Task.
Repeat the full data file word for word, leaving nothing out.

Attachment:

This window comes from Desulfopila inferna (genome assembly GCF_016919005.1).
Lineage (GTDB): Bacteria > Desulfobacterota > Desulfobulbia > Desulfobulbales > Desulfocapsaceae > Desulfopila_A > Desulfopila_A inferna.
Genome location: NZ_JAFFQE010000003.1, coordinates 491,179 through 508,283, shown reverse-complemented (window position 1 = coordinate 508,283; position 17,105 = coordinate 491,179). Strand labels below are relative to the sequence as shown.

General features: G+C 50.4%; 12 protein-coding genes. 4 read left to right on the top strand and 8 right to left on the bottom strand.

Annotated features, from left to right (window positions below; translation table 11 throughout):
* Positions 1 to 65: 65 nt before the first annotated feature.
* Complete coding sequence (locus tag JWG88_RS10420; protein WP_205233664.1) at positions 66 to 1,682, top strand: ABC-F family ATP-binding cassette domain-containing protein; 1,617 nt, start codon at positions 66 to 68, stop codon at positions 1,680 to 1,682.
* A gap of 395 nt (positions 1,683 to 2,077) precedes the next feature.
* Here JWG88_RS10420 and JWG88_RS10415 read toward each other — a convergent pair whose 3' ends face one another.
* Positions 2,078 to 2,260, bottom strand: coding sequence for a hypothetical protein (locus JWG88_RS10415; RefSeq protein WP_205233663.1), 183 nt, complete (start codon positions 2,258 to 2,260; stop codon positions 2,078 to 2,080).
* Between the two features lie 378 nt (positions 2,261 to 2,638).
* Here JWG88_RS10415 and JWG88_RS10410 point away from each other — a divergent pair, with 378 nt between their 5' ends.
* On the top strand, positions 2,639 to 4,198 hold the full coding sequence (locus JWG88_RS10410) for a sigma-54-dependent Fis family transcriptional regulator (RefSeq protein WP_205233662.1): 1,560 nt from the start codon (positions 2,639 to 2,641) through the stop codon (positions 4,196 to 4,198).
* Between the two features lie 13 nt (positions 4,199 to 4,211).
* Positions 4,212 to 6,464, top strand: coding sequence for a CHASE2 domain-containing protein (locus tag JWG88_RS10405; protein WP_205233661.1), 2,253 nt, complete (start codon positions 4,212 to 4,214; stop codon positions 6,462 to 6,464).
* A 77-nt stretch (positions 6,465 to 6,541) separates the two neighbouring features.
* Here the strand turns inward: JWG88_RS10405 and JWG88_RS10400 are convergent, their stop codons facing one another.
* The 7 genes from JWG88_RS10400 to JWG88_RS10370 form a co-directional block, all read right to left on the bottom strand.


This window comes from Desulfopila inferna (genome assembly GCF_016919005.1).
Lineage (GTDB): Bacteria > Desulfobacterota > Desulfobulbia > Desulfobulbales > Desulfocapsaceae > Desulfopila_A > Desulfopila_A inferna.
Genome location: NZ_JAFFQE010000003.1, coordinates 491,179 through 508,283, shown reverse-complemented (window position 1 = coordinate 508,283; position 17,105 = coordinate 491,179). Strand labels below are relative to the sequence as shown.

General features: G+C 50.4%; 12 protein-coding genes. 4 read left to right on the top strand and 8 right to left on the bottom strand.

Annotated features, from left to right (window positions below; translation table 11 throughout):
* Positions 1 to 65: 65 nt before the first annotated feature.
* Complete coding sequence (locus tag JWG88_RS10420; protein WP_205233664.1) at positions 66 to 1,682, top strand: ABC-F family ATP-binding cassette domain-containing protein; 1,617 nt, start codon at positions 66 to 68, stop codon at positions 1,680 to 1,682.
* A gap of 395 nt (positions 1,683 to 2,077) precedes the next feature.
* Here JWG88_RS10420 and JWG88_RS10415 read toward each other — a convergent pair whose 3' ends face one another.
* Positions 2,078 to 2,260, bottom strand: coding sequence for a hypothetical protein (locus JWG88_RS10415; RefSeq protein WP_205233663.1), 183 nt, complete (start codon positions 2,258 to 2,260; stop codon positions 2,078 to 2,080).
* Between the two features lie 378 nt (positions 2,261 to 2,638).
* Here JWG88_RS10415 and JWG88_RS10410 point away from each other — a divergent pair, with 378 nt between their 5' ends.
* On the top strand, positions 2,639 to 4,198 hold the full coding sequence (locus JWG88_RS10410) for a sigma-54-dependent Fis family transcriptional regulator (RefSeq protein WP_205233662.1): 1,560 nt from the start codon (positions 2,639 to 2,641) through the stop codon (positions 4,196 to 4,198).
* Between the two features lie 13 nt (positions 4,199 to 4,211).
* Positions 4,212 to 6,464, top strand: coding sequence for a CHASE2 domain-containing protein (locus tag JWG88_RS10405; protein WP_205233661.1), 2,253 nt, complete (start codon positions 4,212 to 4,214; stop codon positions 6,462 to 6,464).
* A 77-nt stretch (positions 6,465 to 6,541) separates the two neighbouring features.
* Here the strand turns inward: JWG88_RS10405 and JWG88_RS10400 are convergent, their stop codons facing one another.
* The 7 genes from JWG88_RS10400 to JWG88_RS10370 form a co-directional block, all read right to left on the bottom strand.